A North Carolina Power of Attorney is a document that allows a person to legally appoint someone to represent them in specified situations. In these cases, the person who appoints someone to make these decisions is known as a Principal, and the individual who they appoint is known as their Agent. Power of attorney documents come in many different forms and cover a variety of situations ranging from vehicle registration and real estate needs to caring for a minor child and making important healthcare decisions. Chapter 32C of the North Carolina General Statutes sets the standard and boundaries for all power of attorney documents used in the state. These statutes require all Principals to be at least 18 years of age or older, and have the mental capacity to know and understand what they are doing. Furthermore, all power of attorney documents must be in writing, and signed in the presence of two (2) witnesses and/or a notary public (depending on the type of power of attorney being used).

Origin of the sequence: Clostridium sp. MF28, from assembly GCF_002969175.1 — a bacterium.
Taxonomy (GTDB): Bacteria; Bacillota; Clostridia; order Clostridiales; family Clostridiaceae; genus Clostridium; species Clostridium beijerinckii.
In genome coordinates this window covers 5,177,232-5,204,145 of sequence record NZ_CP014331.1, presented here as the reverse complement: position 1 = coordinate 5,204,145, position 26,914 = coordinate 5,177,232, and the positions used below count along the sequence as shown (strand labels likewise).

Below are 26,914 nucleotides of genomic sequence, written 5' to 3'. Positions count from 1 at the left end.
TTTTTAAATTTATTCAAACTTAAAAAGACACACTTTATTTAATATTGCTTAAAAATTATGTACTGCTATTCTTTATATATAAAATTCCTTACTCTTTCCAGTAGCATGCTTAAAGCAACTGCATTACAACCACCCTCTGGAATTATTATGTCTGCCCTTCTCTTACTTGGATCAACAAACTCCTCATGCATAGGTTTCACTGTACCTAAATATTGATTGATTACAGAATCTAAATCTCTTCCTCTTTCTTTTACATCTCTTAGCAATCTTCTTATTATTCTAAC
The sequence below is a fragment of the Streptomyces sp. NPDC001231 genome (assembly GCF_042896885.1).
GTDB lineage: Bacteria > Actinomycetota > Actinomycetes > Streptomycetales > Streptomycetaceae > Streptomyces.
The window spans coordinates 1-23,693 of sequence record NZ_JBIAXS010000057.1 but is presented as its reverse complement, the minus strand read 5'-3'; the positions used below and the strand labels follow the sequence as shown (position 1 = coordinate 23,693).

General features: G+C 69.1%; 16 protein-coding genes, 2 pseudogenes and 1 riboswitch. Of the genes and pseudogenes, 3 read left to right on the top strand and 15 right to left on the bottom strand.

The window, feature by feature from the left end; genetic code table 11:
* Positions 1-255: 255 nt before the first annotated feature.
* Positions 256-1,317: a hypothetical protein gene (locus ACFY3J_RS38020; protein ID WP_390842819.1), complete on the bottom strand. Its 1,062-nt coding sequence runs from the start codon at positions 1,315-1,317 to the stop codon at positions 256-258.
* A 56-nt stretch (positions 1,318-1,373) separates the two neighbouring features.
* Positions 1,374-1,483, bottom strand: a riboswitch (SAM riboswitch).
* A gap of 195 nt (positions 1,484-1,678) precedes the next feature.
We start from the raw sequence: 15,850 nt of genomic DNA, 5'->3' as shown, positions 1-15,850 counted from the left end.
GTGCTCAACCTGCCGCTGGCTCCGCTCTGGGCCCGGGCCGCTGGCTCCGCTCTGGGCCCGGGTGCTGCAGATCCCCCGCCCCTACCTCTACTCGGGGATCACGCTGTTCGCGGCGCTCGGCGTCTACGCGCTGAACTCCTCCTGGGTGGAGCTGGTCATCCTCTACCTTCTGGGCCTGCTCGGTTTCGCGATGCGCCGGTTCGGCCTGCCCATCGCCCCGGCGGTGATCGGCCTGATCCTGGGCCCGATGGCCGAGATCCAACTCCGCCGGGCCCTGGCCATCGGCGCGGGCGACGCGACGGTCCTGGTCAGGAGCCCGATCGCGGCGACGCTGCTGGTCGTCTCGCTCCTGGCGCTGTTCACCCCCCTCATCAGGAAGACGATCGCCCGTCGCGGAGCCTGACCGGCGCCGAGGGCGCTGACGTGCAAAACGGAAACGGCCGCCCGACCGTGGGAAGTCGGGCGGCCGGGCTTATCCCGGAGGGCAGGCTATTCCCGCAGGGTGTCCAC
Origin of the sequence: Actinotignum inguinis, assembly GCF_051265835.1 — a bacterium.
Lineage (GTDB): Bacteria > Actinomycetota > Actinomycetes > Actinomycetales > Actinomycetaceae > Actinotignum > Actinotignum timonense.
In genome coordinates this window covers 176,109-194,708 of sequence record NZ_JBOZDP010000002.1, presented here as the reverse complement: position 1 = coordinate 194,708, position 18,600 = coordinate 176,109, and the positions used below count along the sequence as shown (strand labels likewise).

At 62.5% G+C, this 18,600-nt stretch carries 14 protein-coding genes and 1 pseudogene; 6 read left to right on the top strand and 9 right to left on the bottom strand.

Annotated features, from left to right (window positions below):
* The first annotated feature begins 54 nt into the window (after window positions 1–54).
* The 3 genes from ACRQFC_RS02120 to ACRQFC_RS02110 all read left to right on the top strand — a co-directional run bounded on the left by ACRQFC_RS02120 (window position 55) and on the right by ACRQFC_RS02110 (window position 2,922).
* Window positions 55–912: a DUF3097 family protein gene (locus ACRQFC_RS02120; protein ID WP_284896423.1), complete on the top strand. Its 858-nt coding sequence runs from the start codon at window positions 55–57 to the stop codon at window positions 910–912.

In order to complete a North Carolina Power of Attorney, the first thing that the Principal will do is identify themselves by providing his or her full first and last name, along with his or her address. Next, the Principal will need to identify their Agent. This is done by providing their Agent's first and last name, address, and reliable contact number. Once the Agent has been appointed, the Principal will then describe which powers are being conveyed. Finally, the document will need to be dated, signed, and witnessed by two (witnesses) or notarized before it will take effect.